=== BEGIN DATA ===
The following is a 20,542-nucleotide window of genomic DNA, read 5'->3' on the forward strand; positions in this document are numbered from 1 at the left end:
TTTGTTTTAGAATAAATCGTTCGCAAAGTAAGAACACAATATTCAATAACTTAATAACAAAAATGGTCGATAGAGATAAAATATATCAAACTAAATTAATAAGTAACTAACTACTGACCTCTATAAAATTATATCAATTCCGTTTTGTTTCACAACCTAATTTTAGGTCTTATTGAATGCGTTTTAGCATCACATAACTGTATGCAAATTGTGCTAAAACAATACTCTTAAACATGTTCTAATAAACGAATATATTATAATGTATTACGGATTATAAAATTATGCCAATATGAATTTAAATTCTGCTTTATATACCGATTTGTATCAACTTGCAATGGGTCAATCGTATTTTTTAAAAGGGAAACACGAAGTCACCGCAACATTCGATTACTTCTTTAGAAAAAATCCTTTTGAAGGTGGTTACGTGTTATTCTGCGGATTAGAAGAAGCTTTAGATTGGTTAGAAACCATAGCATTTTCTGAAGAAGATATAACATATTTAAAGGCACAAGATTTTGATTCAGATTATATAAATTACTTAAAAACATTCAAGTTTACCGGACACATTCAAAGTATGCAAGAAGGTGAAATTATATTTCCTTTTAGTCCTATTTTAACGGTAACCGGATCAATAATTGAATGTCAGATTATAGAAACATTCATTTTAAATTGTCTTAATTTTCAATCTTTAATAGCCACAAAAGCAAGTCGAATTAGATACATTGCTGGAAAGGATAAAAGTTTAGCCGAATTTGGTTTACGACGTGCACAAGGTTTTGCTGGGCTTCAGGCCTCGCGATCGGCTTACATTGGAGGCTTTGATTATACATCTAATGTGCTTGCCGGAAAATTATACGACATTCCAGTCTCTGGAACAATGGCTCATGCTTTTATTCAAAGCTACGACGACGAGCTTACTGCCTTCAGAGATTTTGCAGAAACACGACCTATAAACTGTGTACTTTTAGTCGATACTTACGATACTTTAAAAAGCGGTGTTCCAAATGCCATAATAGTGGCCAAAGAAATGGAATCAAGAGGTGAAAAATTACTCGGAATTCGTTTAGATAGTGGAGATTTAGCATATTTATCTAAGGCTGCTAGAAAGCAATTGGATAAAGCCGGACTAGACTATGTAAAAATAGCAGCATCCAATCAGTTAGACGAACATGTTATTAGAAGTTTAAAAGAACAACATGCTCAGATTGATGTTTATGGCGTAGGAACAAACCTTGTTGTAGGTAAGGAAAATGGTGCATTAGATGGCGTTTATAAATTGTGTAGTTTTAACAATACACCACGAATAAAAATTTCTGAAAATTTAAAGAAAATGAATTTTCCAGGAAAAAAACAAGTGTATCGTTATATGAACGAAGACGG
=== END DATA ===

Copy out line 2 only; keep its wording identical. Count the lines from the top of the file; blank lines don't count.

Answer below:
TTTGTTTTAGAATAAATCGTTCGCAAAGTAAGAACACAATATTCAATAACTTAATAACAAAAATGGTCGATAGAGATAAAATATATCAAACTAAATTAATAAGTAACTAACTACTGACCTCTATAAAATTATATCAATTCCGTTTTGTTTCACAACCTAATTTTAGGTCTTATTGAATGCGTTTTAGCATCACATAACTGTATGCAAATTGTGCTAAAACAATACTCTTAAACATGTTCTAATAAACGAATATATTATAATGTATTACGGATTATAAAATTATGCCAATATGAATTTAAATTCTGCTTTATATACCGATTTGTATCAACTTGCAATGGGTCAATCGTATTTTTTAAAAGGGAAACACGAAGTCACCGCAACATTCGATTACTTCTTTAGAAAAAATCCTTTTGAAGGTGGTTACGTGTTATTCTGCGGATTAGAAGAAGCTTTAGATTGGTTAGAAACCATAGCATTTTCTGAAGAAGATATAACATATTTAAAGGCACAAGATTTTGATTCAGATTATATAAATTACTTAAAAACATTCAAGTTTACCGGACACATTCAAAGTATGCAAGAAGGTGAAATTATATTTCCTTTTAGTCCTATTTTAACGGTAACCGGATCAATAATTGAATGTCAGATTATAGAAACATTCATTTTAAATTGTCTTAATTTTCAATCTTTAATAGCCACAAAAGCAAGTCGAATTAGATACATTGCTGGAAAGGATAAAAGTTTAGCCGAATTTGGTTTACGACGTGCACAAGGTTTTGCTGGGCTTCAGGCCTCGCGATCGGCTTACATTGGAGGCTTTGATTATACATCTAATGTGCTTGCCGGAAAATTATACGACATTCCAGTCTCTGGAACAATGGCTCATGCTTTTATTCAAAGCTACGACGACGAGCTTACTGCCTTCAGAGATTTTGCAGAAACACGACCTATAAACTGTGTACTTTTAGTCGATACTTACGATACTTTAAAAAGCGGTGTTCCAAATGCCATAATAGTGGCCAAAGAAATGGAATCAAGAGGTGAAAAATTACTCGGAATTCGTTTAGATAGTGGAGATTTAGCATATTTATCTAAGGCTGCTAGAAAGCAATTGGATAAAGCCGGACTAGACTATGTAAAAATAGCAGCATCCAATCAGTTAGACGAACATGTTATTAGAAGTTTAAAAGAACAACATGCTCAGATTGATGTTTATGGCGTAGGAACAAACCTTGTTGTAGGTAAGGAAAATGGTGCATTAGATGGCGTTTATAAATTGTGTAGTTTTAACAATACACCACGAATAAAAATTTCTGAAAATTTAAAGAAAATGAATTTTCCAGGAAAAAAACAAGTGTATCGTTATATGAACGAAGACGG